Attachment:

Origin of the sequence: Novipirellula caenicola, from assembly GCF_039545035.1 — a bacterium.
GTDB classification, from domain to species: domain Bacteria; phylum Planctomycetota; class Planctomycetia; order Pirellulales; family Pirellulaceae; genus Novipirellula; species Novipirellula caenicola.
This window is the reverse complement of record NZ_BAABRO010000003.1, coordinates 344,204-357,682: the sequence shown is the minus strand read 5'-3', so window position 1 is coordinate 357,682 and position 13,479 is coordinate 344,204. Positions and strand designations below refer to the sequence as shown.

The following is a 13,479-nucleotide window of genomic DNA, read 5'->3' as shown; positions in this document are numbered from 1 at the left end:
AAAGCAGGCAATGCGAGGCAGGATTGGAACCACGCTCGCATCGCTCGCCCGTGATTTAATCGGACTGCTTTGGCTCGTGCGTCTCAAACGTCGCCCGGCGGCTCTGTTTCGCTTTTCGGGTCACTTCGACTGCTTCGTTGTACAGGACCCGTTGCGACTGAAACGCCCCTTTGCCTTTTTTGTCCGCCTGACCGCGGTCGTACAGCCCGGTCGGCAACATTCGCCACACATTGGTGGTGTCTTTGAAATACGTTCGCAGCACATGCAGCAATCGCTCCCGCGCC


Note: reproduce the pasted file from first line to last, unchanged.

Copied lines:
Origin of the sequence: Novipirellula caenicola, from assembly GCF_039545035.1 — a bacterium.
GTDB classification, from domain to species: domain Bacteria; phylum Planctomycetota; class Planctomycetia; order Pirellulales; family Pirellulaceae; genus Novipirellula; species Novipirellula caenicola.
This window is the reverse complement of record NZ_BAABRO010000003.1, coordinates 344,204-357,682: the sequence shown is the minus strand read 5'-3', so window position 1 is coordinate 357,682 and position 13,479 is coordinate 344,204. Positions and strand designations below refer to the sequence as shown.

The following is a 13,479-nucleotide window of genomic DNA, read 5'->3' as shown; positions in this document are numbered from 1 at the left end:
AAAGCAGGCAATGCGAGGCAGGATTGGAACCACGCTCGCATCGCTCGCCCGTGATTTAATCGGACTGCTTTGGCTCGTGCGTCTCAAACGTCGCCCGGCGGCTCTGTTTCGCTTTTCGGGTCACTTCGACTGCTTCGTTGTACAGGACCCGTTGCGACTGAAACGCCCCTTTGCCTTTTTTGTCCGCCTGACCGCGGTCGTACAGCCCGGTCGGCAACATTCGCCACACATTGGTGGTGTCTTTGAAATACGTTCGCAGCACATGCAGCAATCGCTCCCGCGCC